Activity in perirhinal and entorhinal cortex predicts perceived visual similarities among category exemplars with highest precision

  1. Kayla M Ferko
  2. Anna Blumenthal
  3. Chris B Martin
  4. Daria Proklova
  5. Alexander N Minos
  6. Lisa M Saksida
  7. Timothy J Bussey
  8. Ali R Khan
  9. Stefan Köhler  Is a corresponding author
  1. University of Western Ontario, Canada
  2. University of Laval, Canada
  3. Florida State University, United States

Abstract

Vision neuroscience has made great strides in understanding the hierarchical organization of object representations along the ventral visual stream (VVS). How VVS representations capture fine-grained visual similarities between objects that observers subjectively perceive has received limited examination so far. In the current study, we addressed this question by focusing on perceived visual similarities among subordinate exemplars of real world-categories. We hypothesized that these perceived similarities are reflected with highest fidelity in neural activity patterns downstream from inferotemporal regions, namely in perirhinal and anterolateral entorhinal cortex in the medial temporal-lobe. To address this issue with fMRI, we administered a modified 1-Back task that required discrimination between category exemplars as well as categorization. Further, we obtained observer-specific ratings of perceived visual similarities, which predicted behavioural performance during scanning. As anticipated, we found that activity patterns in perirhinal and anterolateral entorhinal cortex predicted the structure of perceived visual similarity relationships among category exemplars, including its observer-specific component, with higher precision than any other VVS region. Our findings provide new evidence that subjective aspects of object perception that rely on fine-grained visual differentiation are reflected with highest fidelity in the medial temporal lobe.

Data availability

All data generated or analyzed during this study are included in the manuscript and supporting fields. Source data files have been provided for Figures 1, 2, 3, 4, 6,7

Article and author information

Author details

  1. Kayla M Ferko

    Brain and Mind Institute, University of Western Ontario, london, Canada
    Competing interests
    The authors declare that no competing interests exist.
    ORCID icon "This ORCID iD identifies the author of this article:" 0000-0003-4362-7295
  2. Anna Blumenthal

    Cervo Brain Research Center, University of Laval, Quebec, Canada
    Competing interests
    The authors declare that no competing interests exist.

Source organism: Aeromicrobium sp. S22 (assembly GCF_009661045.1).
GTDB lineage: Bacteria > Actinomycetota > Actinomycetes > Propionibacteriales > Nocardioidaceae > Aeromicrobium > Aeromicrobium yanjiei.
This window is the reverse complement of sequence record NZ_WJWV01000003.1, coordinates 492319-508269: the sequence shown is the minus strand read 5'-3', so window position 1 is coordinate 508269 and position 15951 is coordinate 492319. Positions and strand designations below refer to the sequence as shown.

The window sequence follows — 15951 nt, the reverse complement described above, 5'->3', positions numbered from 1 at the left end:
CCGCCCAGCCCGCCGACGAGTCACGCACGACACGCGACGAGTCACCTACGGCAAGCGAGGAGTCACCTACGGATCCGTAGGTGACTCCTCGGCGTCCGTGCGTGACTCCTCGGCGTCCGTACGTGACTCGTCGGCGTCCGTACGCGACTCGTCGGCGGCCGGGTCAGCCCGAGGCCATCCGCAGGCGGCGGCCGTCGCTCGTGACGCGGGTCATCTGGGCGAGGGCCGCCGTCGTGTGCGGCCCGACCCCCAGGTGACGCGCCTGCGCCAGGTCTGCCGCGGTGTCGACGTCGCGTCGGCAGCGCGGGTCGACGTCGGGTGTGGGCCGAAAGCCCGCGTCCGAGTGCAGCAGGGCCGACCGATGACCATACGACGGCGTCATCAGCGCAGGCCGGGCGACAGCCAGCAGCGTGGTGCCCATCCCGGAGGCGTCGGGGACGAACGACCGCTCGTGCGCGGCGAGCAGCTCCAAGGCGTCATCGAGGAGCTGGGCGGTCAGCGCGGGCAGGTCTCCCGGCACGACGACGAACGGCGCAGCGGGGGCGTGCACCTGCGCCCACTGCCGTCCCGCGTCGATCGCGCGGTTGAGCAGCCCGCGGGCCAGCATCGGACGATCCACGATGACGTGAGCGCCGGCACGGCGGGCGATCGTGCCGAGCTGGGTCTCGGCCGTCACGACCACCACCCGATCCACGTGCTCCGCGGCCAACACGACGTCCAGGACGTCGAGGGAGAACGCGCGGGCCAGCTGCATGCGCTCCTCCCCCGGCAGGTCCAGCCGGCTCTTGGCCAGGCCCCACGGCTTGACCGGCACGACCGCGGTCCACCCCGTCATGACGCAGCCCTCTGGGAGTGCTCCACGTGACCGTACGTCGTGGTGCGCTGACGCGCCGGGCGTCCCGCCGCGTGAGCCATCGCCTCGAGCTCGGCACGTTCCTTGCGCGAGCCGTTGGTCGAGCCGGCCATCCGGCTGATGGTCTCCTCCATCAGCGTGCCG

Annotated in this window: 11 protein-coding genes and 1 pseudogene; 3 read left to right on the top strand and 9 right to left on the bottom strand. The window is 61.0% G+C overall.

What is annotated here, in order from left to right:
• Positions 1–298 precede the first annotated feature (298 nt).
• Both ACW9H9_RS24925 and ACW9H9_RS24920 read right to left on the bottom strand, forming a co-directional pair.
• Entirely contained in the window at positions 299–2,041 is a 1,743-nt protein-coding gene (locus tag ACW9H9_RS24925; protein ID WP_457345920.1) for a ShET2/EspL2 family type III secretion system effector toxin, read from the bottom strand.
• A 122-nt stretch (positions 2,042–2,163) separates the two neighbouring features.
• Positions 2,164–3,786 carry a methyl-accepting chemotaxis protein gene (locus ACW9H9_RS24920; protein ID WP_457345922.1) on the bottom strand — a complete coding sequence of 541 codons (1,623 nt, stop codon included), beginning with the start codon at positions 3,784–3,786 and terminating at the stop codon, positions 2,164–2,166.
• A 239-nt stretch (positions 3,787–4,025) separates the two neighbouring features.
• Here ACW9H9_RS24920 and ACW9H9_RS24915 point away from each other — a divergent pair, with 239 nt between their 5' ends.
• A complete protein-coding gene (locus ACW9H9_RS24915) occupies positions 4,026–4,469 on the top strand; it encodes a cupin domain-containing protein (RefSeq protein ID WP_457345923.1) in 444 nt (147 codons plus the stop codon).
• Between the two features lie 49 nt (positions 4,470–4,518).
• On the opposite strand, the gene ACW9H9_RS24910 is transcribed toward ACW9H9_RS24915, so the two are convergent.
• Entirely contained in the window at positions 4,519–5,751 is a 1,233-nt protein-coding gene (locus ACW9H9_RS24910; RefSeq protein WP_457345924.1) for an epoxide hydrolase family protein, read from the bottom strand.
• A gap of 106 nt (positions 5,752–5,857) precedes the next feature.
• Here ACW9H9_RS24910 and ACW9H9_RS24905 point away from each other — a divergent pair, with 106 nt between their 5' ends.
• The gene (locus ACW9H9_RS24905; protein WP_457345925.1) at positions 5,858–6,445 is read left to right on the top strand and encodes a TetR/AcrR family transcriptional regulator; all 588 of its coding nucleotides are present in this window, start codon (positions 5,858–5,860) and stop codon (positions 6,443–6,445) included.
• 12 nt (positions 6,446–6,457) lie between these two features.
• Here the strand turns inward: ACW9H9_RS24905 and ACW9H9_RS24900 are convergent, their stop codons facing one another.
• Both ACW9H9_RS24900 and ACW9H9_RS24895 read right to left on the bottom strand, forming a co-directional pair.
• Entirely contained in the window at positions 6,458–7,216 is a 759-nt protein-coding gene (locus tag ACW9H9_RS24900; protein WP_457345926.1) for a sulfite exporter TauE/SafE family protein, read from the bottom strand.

3. Chris B Martin

    Department of Psychology, Florida State University, Tallahasse, United States
    Competing interests
    The authors declare that no competing interests exist.
    ORCID icon "This ORCID iD identifies the author of this article:" 0000-0002-7014-4371
  4. Daria Proklova

    Brain and Mind Institute, University of Western Ontario, London, Canada
    Competing interests
    The authors declare that no competing interests exist.
  5. Alexander N Minos

    Brain and Mind Institute, University of Western Ontario, London, Canada
    Competing interests
    The authors declare that no competing interests exist.
  6. Lisa M Saksida

    Robarts Research Institute, University of Western Ontario, London, Canada
    Competing interests
    The authors declare that no competing interests exist.
  7. Timothy J Bussey

    Brain and Mind Institute, University of Western Ontario, London, Canada
    Competing interests
    The authors declare that no competing interests exist.
  8. Ali R Khan

    Brain and Mind Institute, University of Western Ontario, London, Canada
    Competing interests
    The authors declare that no competing interests exist.
    ORCID icon "This ORCID iD identifies the author of this article:" 0000-0002-0760-8647
  9. Stefan Köhler

    Brain and Mind Institute, University of Western Ontario, london, Canada
    For correspondence
    stefank@uwo.ca
    Competing interests
    The authors declare that no competing interests exist.
    ORCID icon "This ORCID iD identifies the author of this article:" 0000-0003-1905-6453

Funding

Canadian Institutes of Health Research (366062)

  • Ali R Khan

Canadian Institutes of Health Research (366062)

  • Stefan Köhler

Natural Sciences and Engineering Research Council of Canada

  • Kayla M Ferko

Ontario Trillium Foundation

  • Anna Blumenthal

The funders had no role in study design, data collection and interpretation, or the decision to submit the work for publication.

Reviewing Editor

  1. Lila Davachi, Columbia University, United States

Ethics

Human subjects: Human subjects: The study was approved by the Institutional Review Board at the University of Western Ontario (REB # 115283). Informed consent was obtained from each participant before the experiment, including consent to publish anonymized results.

Version history

  1. Preprint posted: January 21, 2021 (view preprint)
  2. Received: January 25, 2021
  3. Accepted: March 17, 2022
  4. Accepted Manuscript published: March 21, 2022 (version 1)
  5. Version of Record published: April 20, 2022 (version 2)

Copyright

© 2022, Ferko et al.

This article is distributed under the terms of the Creative Commons Attribution License permitting unrestricted use and redistribution provided that the original author and source are credited.

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  1. Kayla M Ferko
  2. Anna Blumenthal
  3. Chris B Martin
  4. Daria Proklova
  5. Alexander N Minos
  6. Lisa M Saksida
  7. Timothy J Bussey
  8. Ali R Khan
  9. Stefan Köhler
(2022)
Activity in perirhinal and entorhinal cortex predicts perceived visual similarities among category exemplars with highest precision
eLife 11:e66884.
https://doi.org/10.7554/eLife.66884

Share this article

https://doi.org/10.7554/eLife.66884

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